Thursday, July 22, 2010

The Soweto Township

We began our tour of Soweto, Johannesburg's largest township, at the top: what our guide called the richest part of the enclave that home to four million souls. The homes were made of brick, had tidy and attractive landscaping, and new model cars parked out front.

Eric, our guide, himself a resident of Alexandra township, pointed out an interesting difference between this upscale section of Soweto and other neighborhoods around the city - and around South Africa. The homes were surrounded by walls, but lacked the barbed wire, electric fences and barred windows found in nearly every other place we visited.

The reason, Eric said, is that the area is considered much safer than other residential areas of Joburg, or Jozi. Neighbors in this area band together and respond to any type of crime en masse, sending the criminal packing or maybe giving him a beating.

We had expected to see abject poverty on our tour, and we saw plenty of it, but we had not anticipated the upper-class area, which Eric said is populated with retired sports stars and business executives.

Across a small ravine from this pleasant neighborhood - where streets are blocked off most weekends for weddings, funerals and parties - were the bleak row homes called hostels, where whole families cram into single rooms that don't have running water or electricity.

We learned about Soweto's role in South Africa's democratic transformation. It was there that in 1976, students protesting the government's education policies prompted harsh retaliation from the police, and a 13-year-old boy was shot to death by an officer. That incident sparked a popular uprising that spread across the country.

Later on our tour, we drove past Soweto's middle-class area, which included small four-room brick houses. We also saw the former home of Nelson Mandela, and the current home of his ex-wife, Winnie Mandela, and the home of Nobel laureate Bishop Desmond Tutu.

So much history in such a small geographic location.

Perhaps the most moving part of our tour came when we visited a shanty town of tiny, tin-roofed shacks. Residents working for tips show visitors like us around, and we were also brought inside one of the shacks to talk with the woman who lived there.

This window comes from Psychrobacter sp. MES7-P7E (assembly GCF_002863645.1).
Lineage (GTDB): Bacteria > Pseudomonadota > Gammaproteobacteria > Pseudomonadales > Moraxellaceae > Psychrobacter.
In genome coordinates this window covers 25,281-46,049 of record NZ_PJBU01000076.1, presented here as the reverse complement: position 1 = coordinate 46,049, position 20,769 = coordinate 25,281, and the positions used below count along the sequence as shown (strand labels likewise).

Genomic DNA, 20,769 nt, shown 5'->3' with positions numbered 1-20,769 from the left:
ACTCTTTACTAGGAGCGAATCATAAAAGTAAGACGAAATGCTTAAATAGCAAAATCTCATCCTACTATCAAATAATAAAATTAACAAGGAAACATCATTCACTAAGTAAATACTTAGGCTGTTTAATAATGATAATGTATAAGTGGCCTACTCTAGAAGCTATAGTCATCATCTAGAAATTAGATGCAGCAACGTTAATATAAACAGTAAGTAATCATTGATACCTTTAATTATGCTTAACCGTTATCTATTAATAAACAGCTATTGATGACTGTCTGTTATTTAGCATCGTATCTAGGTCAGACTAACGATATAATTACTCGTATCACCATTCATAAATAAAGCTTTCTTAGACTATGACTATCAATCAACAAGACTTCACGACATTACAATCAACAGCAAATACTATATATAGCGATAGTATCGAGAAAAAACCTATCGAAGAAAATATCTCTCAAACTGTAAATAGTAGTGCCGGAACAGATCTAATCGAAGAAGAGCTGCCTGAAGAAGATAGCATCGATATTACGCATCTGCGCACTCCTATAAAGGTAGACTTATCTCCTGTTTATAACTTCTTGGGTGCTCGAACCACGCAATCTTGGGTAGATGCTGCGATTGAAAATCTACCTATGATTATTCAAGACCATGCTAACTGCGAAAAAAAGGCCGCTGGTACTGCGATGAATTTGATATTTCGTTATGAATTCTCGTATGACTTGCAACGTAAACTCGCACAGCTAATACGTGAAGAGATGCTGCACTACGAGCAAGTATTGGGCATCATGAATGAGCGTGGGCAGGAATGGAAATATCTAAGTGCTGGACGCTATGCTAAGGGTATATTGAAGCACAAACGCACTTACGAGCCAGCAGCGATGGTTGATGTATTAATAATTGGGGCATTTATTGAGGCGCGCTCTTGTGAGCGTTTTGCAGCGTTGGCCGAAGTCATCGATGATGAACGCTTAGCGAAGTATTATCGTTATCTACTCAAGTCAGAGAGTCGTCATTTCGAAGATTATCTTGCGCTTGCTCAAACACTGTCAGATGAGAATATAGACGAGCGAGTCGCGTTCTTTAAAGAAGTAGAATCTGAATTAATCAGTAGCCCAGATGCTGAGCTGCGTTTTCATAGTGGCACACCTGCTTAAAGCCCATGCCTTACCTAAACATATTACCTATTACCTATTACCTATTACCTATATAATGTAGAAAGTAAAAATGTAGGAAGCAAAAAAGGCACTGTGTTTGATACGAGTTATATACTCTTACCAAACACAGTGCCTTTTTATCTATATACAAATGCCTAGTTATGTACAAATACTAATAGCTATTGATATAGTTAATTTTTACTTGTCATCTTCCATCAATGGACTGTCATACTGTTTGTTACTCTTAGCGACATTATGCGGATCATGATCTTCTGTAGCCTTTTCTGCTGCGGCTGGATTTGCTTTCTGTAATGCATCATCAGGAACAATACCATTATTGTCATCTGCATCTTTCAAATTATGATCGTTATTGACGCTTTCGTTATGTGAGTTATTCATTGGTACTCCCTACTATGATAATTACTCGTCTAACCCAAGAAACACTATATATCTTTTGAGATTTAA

The woman was in her 50s, and lived in the shack, no more than 10-by-10 with two daughters and several grandchildren. The family cooked on a paraffin stove, and had a coal stove for warmth. A bed took about half the space.

The woman said the problem facing her country is a lack of jobs, and she spoke somberly, in a low voice. While the family doesn't have to pay any rent for its shack, they are barely able to scrape together enough money for food and cooking fuel.

The residents get their water from a central spigot, filling up plastic five-gallon buckets and hauling them back to their shacks.

When I asked the woman whether she is better off since Nelson Mandela was elected as the country's first black president in 1994, she said that although people are glad to be rid of the oppressive apartheid government, economically things haven't changed much.

Our last stop of the day was at the city's impressive Apartheid Museum, where the displays of photos and videos chronicled the rise and fall of what one British politician denounced as an "evil, repulsive" system.

To us, the museum conjured similar feelings as the Holocaust museums we have visited in Los Angeles and Washington, D.C. - disbelief at the cruelty people are capable of inflicting on each other.

The Apartheid Museum is across the street from a mega-casino, and next to an amusement park. As a condition of approval for the casino and amusement park, the developers were required to pay for design and construction of the museum, and to cover operating costs for two years. They did a first-class job, and the museum is well worth a visit by anyone coming to Johannesburg.

Today is our last day in South Africa, and to kill time before our evening flight, we went to the movies. We saw Leon Schuster's "Survival Guide to South Africa," a candid-camera style flick on a World Cup theme. Very funny and highly recommended if it is available on Netflix.

That's all for now, as we head to Oliver Tambo Airport for our 15-hour flight to Atlanta!

1 comment:

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